Minnesota Prairie Roots

Writing and photography by Audrey Kletscher Helbling

A flock of skunk turkeys November 29, 2009

Filed under: Uncategorized — Audrey Kletscher Helbling @ 6:44 PM

A candy corn, caramel, chocolate candy square and a fudge-striped (skunk) cookie are assembled to create a turkey cookie.

“WHAT WOULD YOU like to bring for Thanksgiving dinner?” my sister Lanae asked in an e-mail just weeks before the holiday. She was helping her daughter organize the meal for extended family and we could choose from vegetables, salad, rolls, dessert, all the usual fare.

Soon a second e-mail arrived. “You forgot the most important thing. Turkey cookies,” my oldest daughter, Amber, wrote. She then offered to make the treat.

My mom, who had started the whole turkey cookie tradition, gladly relinquished the task to her granddaughter. “Good!” she declared upon hearing the news of Amber’s volunteerism.

But only days before Thanksgiving, Amber was apparently regretting her impulsive decision.  “…I’m not sure if I’m going to have time to make them….suddenly I have no time and I have to decide what dessert to make. So we’ll see,” she e-mailed me.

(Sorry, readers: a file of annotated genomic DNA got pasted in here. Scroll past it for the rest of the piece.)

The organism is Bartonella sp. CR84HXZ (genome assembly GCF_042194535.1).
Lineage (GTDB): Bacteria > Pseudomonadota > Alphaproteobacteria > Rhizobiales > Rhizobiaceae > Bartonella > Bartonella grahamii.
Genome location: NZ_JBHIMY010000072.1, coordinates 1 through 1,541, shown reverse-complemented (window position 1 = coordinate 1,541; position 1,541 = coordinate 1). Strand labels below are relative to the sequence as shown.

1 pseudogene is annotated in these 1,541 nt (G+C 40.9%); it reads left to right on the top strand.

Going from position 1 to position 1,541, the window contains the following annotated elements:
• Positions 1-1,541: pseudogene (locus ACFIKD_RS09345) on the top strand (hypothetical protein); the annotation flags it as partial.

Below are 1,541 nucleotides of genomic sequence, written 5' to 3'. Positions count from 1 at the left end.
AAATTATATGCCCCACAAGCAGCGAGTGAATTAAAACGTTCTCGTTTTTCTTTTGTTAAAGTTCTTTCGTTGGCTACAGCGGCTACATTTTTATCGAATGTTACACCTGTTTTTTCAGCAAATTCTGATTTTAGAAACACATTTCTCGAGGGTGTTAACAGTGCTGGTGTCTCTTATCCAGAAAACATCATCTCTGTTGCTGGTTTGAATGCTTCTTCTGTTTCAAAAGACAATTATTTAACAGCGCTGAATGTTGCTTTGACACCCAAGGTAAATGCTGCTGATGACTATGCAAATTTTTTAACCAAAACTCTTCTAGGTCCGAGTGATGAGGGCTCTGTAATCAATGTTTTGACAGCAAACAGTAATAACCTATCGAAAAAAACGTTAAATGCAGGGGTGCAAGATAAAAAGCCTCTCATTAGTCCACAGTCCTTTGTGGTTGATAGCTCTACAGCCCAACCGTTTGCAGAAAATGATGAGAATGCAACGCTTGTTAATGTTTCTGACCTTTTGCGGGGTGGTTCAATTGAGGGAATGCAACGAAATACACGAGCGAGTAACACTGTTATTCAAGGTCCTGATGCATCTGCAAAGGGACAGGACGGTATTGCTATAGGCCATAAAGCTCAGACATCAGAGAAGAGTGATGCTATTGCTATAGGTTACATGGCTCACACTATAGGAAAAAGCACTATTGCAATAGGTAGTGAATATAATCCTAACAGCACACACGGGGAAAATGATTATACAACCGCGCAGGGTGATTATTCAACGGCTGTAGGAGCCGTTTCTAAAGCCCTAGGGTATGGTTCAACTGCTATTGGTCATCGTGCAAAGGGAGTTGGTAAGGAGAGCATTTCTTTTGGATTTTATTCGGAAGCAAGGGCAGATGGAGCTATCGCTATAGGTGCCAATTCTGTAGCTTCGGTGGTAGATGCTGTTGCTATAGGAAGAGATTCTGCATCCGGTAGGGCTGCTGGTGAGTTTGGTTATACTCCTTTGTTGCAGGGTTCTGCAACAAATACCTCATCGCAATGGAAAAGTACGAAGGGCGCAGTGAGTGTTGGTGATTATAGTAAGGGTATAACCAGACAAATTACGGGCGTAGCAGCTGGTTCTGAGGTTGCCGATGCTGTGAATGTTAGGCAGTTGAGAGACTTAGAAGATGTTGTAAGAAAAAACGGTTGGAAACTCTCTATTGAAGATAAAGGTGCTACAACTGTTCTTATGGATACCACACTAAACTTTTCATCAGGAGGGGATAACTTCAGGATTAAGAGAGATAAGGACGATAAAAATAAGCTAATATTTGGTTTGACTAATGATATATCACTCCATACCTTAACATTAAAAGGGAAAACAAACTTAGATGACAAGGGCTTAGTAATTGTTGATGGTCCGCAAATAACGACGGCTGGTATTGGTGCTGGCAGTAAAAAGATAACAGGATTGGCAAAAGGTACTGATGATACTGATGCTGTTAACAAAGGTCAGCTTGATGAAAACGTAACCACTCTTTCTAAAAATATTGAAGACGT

“I expect there may be great disappointment if you don’t make turkey cookies, especially since you offered to make them,” I replied.

I figured Amber was probably hoping I would rescue her. But I didn’t.

She found time and showed up to Thanksgiving dinner with a pumpkin dessert and a cake pan full of turkey cookies.

These aren’t just any old cookies and I understood exactly why my mom was so happy to give up turkey cookie making. And I understand exactly why Amber stated quite clearly that she doesn’t intend to make turkey cookies next year. Assembling these turkeys from several candies and a store-bought skunk cookie requires time, patience and some skill.

“A skunk cookie?” you’re probably asking right now. “What’s a skunk cookie?”

Well, you know those fudge-striped shortbread cookies, the ones with the hole in the middle that you can stick on your pinkie? Those would be skunk cookies.

My Grandpa Bode always had those cookies in his cookie box, not cookie jar. And because the cookies are striped like a skunk, they became skunk cookies to me and my siblings. Now our kids call them skunk cookies. So do our cousins and aunts and uncles on my mom’s side. And so do others we’ve convinced to adopt this appropriate name.

Turkey cookies made from skunk cookies. Sound delicious, don’t they?

Amber made a whole flock of skunk turkeys for Thanksgiving. The cookies were attached backwards, my mom said, but then quickly added that she liked them better this way. I think she didn't want her comment misconstrued as her volunteering to make the cookies next year.

© Copyright 2009 Audrey Kletscher Helbling

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